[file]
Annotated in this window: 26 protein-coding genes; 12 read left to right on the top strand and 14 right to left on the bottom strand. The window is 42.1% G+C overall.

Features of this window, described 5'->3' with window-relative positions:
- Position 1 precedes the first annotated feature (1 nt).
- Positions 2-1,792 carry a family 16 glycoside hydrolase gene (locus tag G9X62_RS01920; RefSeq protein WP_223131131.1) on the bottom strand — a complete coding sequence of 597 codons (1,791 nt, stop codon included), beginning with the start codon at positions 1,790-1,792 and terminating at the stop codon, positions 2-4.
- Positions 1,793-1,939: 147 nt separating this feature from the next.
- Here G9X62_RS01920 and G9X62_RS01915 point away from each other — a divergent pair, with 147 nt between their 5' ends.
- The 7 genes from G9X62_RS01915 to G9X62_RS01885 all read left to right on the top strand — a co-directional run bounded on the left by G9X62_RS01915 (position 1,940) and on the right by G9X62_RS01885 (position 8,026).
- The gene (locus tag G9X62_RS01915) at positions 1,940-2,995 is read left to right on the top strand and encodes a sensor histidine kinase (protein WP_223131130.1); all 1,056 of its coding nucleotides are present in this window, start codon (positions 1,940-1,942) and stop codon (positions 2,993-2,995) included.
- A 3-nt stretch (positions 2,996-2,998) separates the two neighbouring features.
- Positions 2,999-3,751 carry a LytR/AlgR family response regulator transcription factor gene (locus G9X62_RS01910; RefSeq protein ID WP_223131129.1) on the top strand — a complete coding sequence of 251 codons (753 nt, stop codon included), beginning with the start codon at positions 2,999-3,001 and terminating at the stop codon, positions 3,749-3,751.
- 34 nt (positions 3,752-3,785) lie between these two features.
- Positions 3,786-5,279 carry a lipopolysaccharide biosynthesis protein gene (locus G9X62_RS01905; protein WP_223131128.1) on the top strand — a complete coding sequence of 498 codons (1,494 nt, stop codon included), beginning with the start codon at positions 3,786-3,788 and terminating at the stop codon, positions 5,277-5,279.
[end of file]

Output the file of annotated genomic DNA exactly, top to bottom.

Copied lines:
Annotated in this window: 26 protein-coding genes; 12 read left to right on the top strand and 14 right to left on the bottom strand. The window is 42.1% G+C overall.

Features of this window, described 5'->3' with window-relative positions:
- Position 1 precedes the first annotated feature (1 nt).
- Positions 2-1,792 carry a family 16 glycoside hydrolase gene (locus tag G9X62_RS01920; RefSeq protein WP_223131131.1) on the bottom strand — a complete coding sequence of 597 codons (1,791 nt, stop codon included), beginning with the start codon at positions 1,790-1,792 and terminating at the stop codon, positions 2-4.
- Positions 1,793-1,939: 147 nt separating this feature from the next.
- Here G9X62_RS01920 and G9X62_RS01915 point away from each other — a divergent pair, with 147 nt between their 5' ends.
- The 7 genes from G9X62_RS01915 to G9X62_RS01885 all read left to right on the top strand — a co-directional run bounded on the left by G9X62_RS01915 (position 1,940) and on the right by G9X62_RS01885 (position 8,026).
- The gene (locus tag G9X62_RS01915) at positions 1,940-2,995 is read left to right on the top strand and encodes a sensor histidine kinase (protein WP_223131130.1); all 1,056 of its coding nucleotides are present in this window, start codon (positions 1,940-1,942) and stop codon (positions 2,993-2,995) included.
- A 3-nt stretch (positions 2,996-2,998) separates the two neighbouring features.
- Positions 2,999-3,751 carry a LytR/AlgR family response regulator transcription factor gene (locus G9X62_RS01910; RefSeq protein ID WP_223131129.1) on the top strand — a complete coding sequence of 251 codons (753 nt, stop codon included), beginning with the start codon at positions 2,999-3,001 and terminating at the stop codon, positions 3,749-3,751.
- 34 nt (positions 3,752-3,785) lie between these two features.
- Positions 3,786-5,279 carry a lipopolysaccharide biosynthesis protein gene (locus G9X62_RS01905; protein WP_223131128.1) on the top strand — a complete coding sequence of 498 codons (1,494 nt, stop codon included), beginning with the start codon at positions 3,786-3,788 and terminating at the stop codon, positions 5,277-5,279.